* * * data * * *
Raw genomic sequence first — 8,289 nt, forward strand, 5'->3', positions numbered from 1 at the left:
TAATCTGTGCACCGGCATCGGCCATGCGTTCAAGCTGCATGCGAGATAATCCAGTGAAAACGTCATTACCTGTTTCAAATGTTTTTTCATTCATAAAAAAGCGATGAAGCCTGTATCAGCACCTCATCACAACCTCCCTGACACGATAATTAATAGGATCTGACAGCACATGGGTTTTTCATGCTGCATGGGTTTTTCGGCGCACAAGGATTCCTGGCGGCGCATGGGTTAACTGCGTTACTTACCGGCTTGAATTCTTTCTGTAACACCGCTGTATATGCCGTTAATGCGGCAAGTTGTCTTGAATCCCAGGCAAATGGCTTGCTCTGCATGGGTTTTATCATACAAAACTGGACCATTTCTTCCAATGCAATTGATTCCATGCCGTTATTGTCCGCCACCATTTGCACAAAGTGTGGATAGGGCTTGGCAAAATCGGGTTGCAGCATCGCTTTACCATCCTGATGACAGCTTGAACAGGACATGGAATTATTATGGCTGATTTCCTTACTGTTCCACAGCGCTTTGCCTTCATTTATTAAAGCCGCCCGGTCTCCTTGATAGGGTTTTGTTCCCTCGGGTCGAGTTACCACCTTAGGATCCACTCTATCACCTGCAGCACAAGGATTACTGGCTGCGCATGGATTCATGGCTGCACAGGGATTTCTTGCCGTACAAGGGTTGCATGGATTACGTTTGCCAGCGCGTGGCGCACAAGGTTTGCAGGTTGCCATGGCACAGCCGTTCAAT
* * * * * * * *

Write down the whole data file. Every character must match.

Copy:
Raw genomic sequence first — 8,289 nt, forward strand, 5'->3', positions numbered from 1 at the left:
TAATCTGTGCACCGGCATCGGCCATGCGTTCAAGCTGCATGCGAGATAATCCAGTGAAAACGTCATTACCTGTTTCAAATGTTTTTTCATTCATAAAAAAGCGATGAAGCCTGTATCAGCACCTCATCACAACCTCCCTGACACGATAATTAATAGGATCTGACAGCACATGGGTTTTTCATGCTGCATGGGTTTTTCGGCGCACAAGGATTCCTGGCGGCGCATGGGTTAACTGCGTTACTTACCGGCTTGAATTCTTTCTGTAACACCGCTGTATATGCCGTTAATGCGGCAAGTTGTCTTGAATCCCAGGCAAATGGCTTGCTCTGCATGGGTTTTATCATACAAAACTGGACCATTTCTTCCAATGCAATTGATTCCATGCCGTTATTGTCCGCCACCATTTGCACAAAGTGTGGATAGGGCTTGGCAAAATCGGGTTGCAGCATCGCTTTACCATCCTGATGACAGCTTGAACAGGACATGGAATTATTATGGCTGATTTCCTTACTGTTCCACAGCGCTTTGCCTTCATTTATTAAAGCCGCCCGGTCTCCTTGATAGGGTTTTGTTCCCTCGGGTCGAGTTACCACCTTAGGATCCACTCTATCACCTGCAGCACAAGGATTACTGGCTGCGCATGGATTCATGGCTGCACAGGGATTTCTTGCCGTACAAGGGTTGCATGGATTACGTTTGCCAGCGCGTGGCGCACAAGGTTTGCAGGTTGCCATGGCACAGCCGTTCAAT